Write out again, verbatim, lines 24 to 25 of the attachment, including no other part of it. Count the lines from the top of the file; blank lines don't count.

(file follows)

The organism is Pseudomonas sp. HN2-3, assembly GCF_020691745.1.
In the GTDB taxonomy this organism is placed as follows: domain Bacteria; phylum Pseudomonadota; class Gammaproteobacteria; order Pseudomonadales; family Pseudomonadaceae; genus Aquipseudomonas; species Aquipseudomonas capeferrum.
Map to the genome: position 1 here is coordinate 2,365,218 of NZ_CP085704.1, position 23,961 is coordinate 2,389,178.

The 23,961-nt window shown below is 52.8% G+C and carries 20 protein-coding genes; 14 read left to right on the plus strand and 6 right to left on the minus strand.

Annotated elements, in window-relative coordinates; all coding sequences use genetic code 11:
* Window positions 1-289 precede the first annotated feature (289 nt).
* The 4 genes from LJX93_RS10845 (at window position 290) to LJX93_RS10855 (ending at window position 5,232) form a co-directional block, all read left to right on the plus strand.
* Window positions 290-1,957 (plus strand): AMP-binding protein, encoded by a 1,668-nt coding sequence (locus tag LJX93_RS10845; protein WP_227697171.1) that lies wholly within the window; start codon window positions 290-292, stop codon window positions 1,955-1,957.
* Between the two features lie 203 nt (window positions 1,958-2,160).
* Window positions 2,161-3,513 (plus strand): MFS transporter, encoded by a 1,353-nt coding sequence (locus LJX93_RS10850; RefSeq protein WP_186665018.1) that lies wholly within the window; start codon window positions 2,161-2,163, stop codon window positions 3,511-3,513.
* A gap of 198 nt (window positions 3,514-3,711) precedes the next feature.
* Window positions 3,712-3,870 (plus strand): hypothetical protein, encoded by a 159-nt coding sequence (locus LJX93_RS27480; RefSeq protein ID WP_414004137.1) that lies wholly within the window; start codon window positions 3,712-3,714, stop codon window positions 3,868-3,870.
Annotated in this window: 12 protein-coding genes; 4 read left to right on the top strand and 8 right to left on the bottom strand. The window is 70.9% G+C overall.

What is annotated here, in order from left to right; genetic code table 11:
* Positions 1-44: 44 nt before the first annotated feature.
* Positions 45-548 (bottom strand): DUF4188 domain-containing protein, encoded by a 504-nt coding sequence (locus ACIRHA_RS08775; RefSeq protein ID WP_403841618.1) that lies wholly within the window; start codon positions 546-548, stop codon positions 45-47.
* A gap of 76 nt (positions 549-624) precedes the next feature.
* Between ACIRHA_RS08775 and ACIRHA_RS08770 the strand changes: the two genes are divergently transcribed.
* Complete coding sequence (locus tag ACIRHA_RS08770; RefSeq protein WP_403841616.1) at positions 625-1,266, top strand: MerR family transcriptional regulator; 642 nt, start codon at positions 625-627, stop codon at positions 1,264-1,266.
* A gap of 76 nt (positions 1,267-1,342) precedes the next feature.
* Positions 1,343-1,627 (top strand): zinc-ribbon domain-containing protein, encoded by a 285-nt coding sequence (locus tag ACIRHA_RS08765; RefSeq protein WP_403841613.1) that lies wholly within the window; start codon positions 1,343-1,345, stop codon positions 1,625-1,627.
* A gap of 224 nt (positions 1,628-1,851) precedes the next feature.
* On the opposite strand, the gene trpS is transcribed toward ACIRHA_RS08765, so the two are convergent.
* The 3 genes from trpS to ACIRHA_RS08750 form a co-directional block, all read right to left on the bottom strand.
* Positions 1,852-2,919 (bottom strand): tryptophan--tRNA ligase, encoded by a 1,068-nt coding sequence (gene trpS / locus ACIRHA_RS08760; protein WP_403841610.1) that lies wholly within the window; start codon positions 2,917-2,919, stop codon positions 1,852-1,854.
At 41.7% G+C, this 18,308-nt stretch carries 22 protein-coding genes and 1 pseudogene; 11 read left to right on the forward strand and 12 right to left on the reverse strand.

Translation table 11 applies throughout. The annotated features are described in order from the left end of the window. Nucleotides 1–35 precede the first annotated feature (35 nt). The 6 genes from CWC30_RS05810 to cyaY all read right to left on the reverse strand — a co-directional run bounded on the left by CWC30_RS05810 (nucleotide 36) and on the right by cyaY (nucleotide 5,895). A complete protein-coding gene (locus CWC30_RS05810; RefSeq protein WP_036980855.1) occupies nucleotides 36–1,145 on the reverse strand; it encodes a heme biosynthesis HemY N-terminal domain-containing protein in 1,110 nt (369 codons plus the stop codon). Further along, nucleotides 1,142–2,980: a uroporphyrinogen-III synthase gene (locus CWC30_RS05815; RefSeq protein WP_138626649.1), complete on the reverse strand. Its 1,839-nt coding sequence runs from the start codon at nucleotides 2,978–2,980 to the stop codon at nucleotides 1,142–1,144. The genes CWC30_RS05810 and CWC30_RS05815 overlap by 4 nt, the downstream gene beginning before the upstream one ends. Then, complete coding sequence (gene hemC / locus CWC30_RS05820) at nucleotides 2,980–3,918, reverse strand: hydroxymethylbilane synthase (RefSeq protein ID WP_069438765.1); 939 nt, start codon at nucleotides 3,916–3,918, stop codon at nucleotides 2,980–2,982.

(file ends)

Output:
* The 3 genes from trpS to ACIRHA_RS08750 form a co-directional block, all read right to left on the bottom strand.
* Positions 1,852-2,919 (bottom strand): tryptophan--tRNA ligase, encoded by a 1,068-nt coding sequence (gene trpS / locus ACIRHA_RS08760; protein WP_403841610.1) that lies wholly within the window; start codon positions 2,917-2,919, stop codon positions 1,852-1,854.